Companies in the K-12 marketplace have plenty of issues to keep their eyes on this year. Marketplace K-12 polled leaders for their views of what developments will be most important for decisionmakers in education businesses in 2014. Among their predictions:
Changes coming to E-rate: For companies whose products and services depend on online delivery, the outcome of proposed E-rate changes will be pivotal.
President Obama has asked the Federal Communications Commission to consider rechanneling and increasing funding through the program, with the goal of giving 99 percent of the nation’s schools access to high-speed broadband and wireless Web connections within five years. According to a survey released last year by the Consortium for School Networking, which represents district technology leaders, 43 percent of school systems indicated that none of their schools meet the broadband goal of 100Mbps of Internet access per 1,000 students today, and 99 percent of districts need additional Internet bandwidth and connectivity in the next 36 months.
Concrete proposals for changing the E-rate are likely to emerge in the nation’s capital over the next six weeks, according to Douglas Levin, the executive director of the State Educational Technology Directors Association.
“It’s going to become a lot clearer within the first two quarters of this year,” he said. “If the FCC doesn’t make a decision by mid-year, the politics start to look harder because then it starts to become an election issue.”
Worries about data privacy: This issue will continue to be a contentious one in 2014.
“Educators want resources that meet the personalized learning needs of their students. However, that requires innovative, data-driven tools that in turn depend on access to student data,” said Karen Billings, vice president of education for the Software and Information Industry Association.
“We need education and industry leaders to work together with legislators to address these concerns with information about the best practices and regulatory practices already in place,” said Billings.
Levin said it’s important for those in the industry to “self-police,” and develop best practices and a code of conduct akin to a “Good Housekeeping Seal of Approval” that ed-tech companies could pursue.
In the meantime, he predicts that businesses intent on marketing directly to teachers “are going to have a bit of an ugly wake-up call when they find out school districts—for liability reasons—will have to clamp down before any data about students are shared with vendors … Ultimately school districts are going to need to get a handle on who is touching data for their students.”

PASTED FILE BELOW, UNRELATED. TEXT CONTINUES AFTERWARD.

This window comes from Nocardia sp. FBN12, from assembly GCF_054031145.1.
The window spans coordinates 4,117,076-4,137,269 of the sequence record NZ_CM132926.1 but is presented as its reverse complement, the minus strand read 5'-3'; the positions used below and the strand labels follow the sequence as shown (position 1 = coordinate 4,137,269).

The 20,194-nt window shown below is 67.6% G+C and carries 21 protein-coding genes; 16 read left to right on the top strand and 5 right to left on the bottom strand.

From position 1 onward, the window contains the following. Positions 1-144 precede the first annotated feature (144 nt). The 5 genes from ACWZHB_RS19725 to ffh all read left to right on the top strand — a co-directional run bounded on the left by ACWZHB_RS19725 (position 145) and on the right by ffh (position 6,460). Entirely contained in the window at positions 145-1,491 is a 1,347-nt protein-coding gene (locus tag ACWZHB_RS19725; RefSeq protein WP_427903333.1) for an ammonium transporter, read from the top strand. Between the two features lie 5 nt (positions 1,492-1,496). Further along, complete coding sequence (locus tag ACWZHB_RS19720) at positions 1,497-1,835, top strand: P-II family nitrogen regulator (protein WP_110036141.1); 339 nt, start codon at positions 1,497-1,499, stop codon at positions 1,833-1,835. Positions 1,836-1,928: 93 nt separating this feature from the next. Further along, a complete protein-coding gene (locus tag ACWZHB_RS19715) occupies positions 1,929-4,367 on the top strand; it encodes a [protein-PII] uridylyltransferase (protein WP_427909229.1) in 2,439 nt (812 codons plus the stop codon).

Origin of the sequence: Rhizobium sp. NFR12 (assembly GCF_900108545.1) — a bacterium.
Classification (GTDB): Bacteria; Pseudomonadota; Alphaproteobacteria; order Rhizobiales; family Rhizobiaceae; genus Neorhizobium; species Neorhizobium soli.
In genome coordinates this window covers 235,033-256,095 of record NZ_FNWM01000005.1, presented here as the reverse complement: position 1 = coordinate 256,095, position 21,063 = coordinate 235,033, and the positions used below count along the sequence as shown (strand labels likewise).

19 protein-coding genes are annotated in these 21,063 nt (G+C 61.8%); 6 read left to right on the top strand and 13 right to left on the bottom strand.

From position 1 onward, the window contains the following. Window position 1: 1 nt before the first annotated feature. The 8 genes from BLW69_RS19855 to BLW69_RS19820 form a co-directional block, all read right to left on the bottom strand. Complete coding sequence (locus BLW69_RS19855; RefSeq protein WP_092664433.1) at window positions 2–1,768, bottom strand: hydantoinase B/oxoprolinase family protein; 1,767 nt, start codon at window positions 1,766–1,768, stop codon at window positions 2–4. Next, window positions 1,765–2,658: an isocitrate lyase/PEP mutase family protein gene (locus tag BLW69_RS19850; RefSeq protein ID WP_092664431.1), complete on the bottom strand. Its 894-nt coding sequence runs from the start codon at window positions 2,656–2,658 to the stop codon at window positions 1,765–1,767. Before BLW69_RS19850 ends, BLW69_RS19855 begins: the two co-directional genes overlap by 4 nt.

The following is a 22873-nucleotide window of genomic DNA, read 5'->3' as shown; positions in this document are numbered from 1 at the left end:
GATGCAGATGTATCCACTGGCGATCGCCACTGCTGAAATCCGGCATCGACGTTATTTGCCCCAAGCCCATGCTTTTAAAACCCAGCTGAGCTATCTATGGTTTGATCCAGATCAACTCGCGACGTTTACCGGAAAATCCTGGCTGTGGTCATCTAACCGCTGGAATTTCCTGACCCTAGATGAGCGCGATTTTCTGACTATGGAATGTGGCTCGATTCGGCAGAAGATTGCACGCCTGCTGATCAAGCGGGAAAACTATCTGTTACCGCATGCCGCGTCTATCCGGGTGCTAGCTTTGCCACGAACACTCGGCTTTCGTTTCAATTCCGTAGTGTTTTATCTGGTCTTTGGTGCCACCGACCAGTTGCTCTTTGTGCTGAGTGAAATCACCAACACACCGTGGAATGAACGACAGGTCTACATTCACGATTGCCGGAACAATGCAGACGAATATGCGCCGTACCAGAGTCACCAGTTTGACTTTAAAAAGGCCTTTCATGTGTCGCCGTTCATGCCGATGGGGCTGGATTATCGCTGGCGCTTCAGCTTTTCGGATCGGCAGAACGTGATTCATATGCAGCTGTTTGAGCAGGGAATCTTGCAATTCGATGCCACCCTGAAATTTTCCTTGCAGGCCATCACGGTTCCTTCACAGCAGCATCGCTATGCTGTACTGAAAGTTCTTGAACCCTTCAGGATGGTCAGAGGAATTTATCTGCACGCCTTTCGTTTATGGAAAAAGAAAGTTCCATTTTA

Cautious approach to hardware, software purchases: After highly publicized problems emerged during Los Angeles’ rollout of its iPad program, and during Guilford County, N.C.’s Amplify initiative, some districts are likely to move cautiously in deciding how to make major investments in tech purchases.
“Dropping devices into districts won’t transform learning,” said Keith Krueger, CEO of the Consortium for School Networking. “Instead we need to build a new eco-system for innovation and build the human capacity for the digital conversion.”
Michael Horn, a co-founder of the Clayton Christensen Institute, who serves as the executive director of its education program, agrees.
“It’s clear that starting with the device [is a mistake], rather than starting with the problem you’re trying to solve, coming up with a design for solving it, and thinking of the technology last. I don’t know if districts are going to get savvier, but it might be wise for providers—rather than selling a device and getting out of town—to be more consultative to help districts on the front end,” he said.
Districts aligning budgets with strategic plans: As state and local budgets improve, some see an increasing determination to set clear policy goals before they commit to spending money on ed-tech.
“The economic recovery is good for schools. That’s a common theme across the country,” said Claire Hertz, chief financial officer of the Beaverton school district, in Oregon, and a director of the Association of School Business Officials International. “Many states, including Oregon, are looking at school funding, because so much was lost over the past five years. They’re looking at how to restore it, and how to restore it in smarter ways to support student achievement.” The question will be, how to make use of the renewed funding in a way that improves outcomes.
More modular solutions: As schools move into blended learning, they are likely to want teachers to have more control over the choices they make about content, said Horn.
“Increasingly, they want more modular solutions, whether that’s platforms that provide ‘chunked-up’ content—by lesson, even—or ways of integrating multiple providers for content.”
Demand for help with Common Core standards, assessments: “Common Core will continue to be a huge influencer of marketplace opportunities for instructional materials, pedagogy and also teacher training,” said Steven Pines, executive director of the Education Industry Association, which represents education entrepreneurs. “Assessments are the other piece of this picture.”
Interest in early education: Federal and state focus on pre-kindergarten may come with funding that will encourage districts to spend on curriculum, assessment, and teacher training focused on early grades, Pines said.
Outsourcing for special education and alternative education services: With increased pressure on graduation rates, schools will continue to look for partnerships with providers who can help keep kids connected with schools, Pines said.
Many policymakers see online learning as an important option for alternative education, whether delivered through special courses, or as a “full-school” solution, Pines said.